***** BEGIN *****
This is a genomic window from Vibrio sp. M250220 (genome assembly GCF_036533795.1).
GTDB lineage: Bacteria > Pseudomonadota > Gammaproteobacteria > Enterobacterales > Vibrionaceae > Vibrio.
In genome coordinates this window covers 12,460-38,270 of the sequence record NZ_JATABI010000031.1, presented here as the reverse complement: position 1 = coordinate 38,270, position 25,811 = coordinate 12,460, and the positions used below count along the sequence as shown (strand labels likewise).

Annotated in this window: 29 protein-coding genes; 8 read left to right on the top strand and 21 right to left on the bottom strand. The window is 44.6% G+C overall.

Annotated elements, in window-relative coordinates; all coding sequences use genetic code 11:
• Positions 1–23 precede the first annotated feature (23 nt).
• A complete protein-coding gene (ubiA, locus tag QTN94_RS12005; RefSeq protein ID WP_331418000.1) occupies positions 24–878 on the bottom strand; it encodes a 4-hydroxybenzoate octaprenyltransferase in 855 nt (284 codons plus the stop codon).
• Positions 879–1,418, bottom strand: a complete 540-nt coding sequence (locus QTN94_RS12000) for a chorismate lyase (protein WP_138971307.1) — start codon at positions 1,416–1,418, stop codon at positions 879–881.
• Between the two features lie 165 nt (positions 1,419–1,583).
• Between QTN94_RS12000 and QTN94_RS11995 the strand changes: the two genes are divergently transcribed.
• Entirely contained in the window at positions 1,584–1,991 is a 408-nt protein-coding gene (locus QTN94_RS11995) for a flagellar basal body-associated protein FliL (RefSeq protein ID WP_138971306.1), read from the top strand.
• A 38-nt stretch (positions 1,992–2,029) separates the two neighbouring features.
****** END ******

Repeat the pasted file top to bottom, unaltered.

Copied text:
This is a genomic window from Vibrio sp. M250220 (genome assembly GCF_036533795.1).
GTDB lineage: Bacteria > Pseudomonadota > Gammaproteobacteria > Enterobacterales > Vibrionaceae > Vibrio.
In genome coordinates this window covers 12,460-38,270 of the sequence record NZ_JATABI010000031.1, presented here as the reverse complement: position 1 = coordinate 38,270, position 25,811 = coordinate 12,460, and the positions used below count along the sequence as shown (strand labels likewise).

Annotated in this window: 29 protein-coding genes; 8 read left to right on the top strand and 21 right to left on the bottom strand. The window is 44.6% G+C overall.

Annotated elements, in window-relative coordinates; all coding sequences use genetic code 11:
• Positions 1–23 precede the first annotated feature (23 nt).
• A complete protein-coding gene (ubiA, locus tag QTN94_RS12005; RefSeq protein ID WP_331418000.1) occupies positions 24–878 on the bottom strand; it encodes a 4-hydroxybenzoate octaprenyltransferase in 855 nt (284 codons plus the stop codon).
• Positions 879–1,418, bottom strand: a complete 540-nt coding sequence (locus QTN94_RS12000) for a chorismate lyase (protein WP_138971307.1) — start codon at positions 1,416–1,418, stop codon at positions 879–881.
• Between the two features lie 165 nt (positions 1,419–1,583).
• Between QTN94_RS12000 and QTN94_RS11995 the strand changes: the two genes are divergently transcribed.
• Entirely contained in the window at positions 1,584–1,991 is a 408-nt protein-coding gene (locus QTN94_RS11995) for a flagellar basal body-associated protein FliL (RefSeq protein ID WP_138971306.1), read from the top strand.
• A 38-nt stretch (positions 1,992–2,029) separates the two neighbouring features.